Objective: To explore factors influencing breast cancer screening behavior among Chinese women residing in the United States.
Design: A descriptive study guided by the health belief model adapted for Chinese American women. An English-language questionnaire was modified, translated, and pretested before use in the study sample. Data were analyzed using descriptive and multivariate analysis techniques.
Setting: An urban area in Michigan in 2001.
Participants: A consecutive nonprobability sample of 206 Chinese American women age 40 and older.
Main Outcome Measure: The percentage of women age 40 and older who received a mammogram in the past year.
Results: Access to health care, perceived barriers to mammography screening, need for breast health care, and information-seeking behavior had direct effects on Chinese American women's mammography screening utilization. Cultural affiliation had an indirect effect on breast cancer screening behavior, moderated through access to health care. The variance in mammography screening explained by these factors was 51%.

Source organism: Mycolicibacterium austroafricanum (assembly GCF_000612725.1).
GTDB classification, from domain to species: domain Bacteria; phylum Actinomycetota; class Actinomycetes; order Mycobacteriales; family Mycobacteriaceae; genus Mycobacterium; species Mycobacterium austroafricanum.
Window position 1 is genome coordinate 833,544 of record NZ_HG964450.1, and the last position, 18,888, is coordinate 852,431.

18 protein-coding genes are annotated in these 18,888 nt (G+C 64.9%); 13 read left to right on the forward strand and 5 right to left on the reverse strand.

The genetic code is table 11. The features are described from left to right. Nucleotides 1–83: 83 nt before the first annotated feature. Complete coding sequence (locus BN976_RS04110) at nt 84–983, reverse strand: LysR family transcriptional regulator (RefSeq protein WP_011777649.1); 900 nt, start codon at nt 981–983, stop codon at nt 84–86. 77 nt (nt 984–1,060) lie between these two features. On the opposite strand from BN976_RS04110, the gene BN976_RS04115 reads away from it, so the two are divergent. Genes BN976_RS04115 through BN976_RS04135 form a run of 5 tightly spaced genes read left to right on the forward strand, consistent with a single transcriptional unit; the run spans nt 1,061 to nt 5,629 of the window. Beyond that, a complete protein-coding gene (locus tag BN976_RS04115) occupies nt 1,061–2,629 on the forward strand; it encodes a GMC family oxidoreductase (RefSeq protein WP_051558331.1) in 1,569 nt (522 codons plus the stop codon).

Conclusion: Effective strategies for promoting breast cancer screening among Chinese American women should address ways to improve information-seeking behaviors and access to health care. Cultural affiliation and beliefs should be considered when counseling Chinese American women regarding breast cancer screening.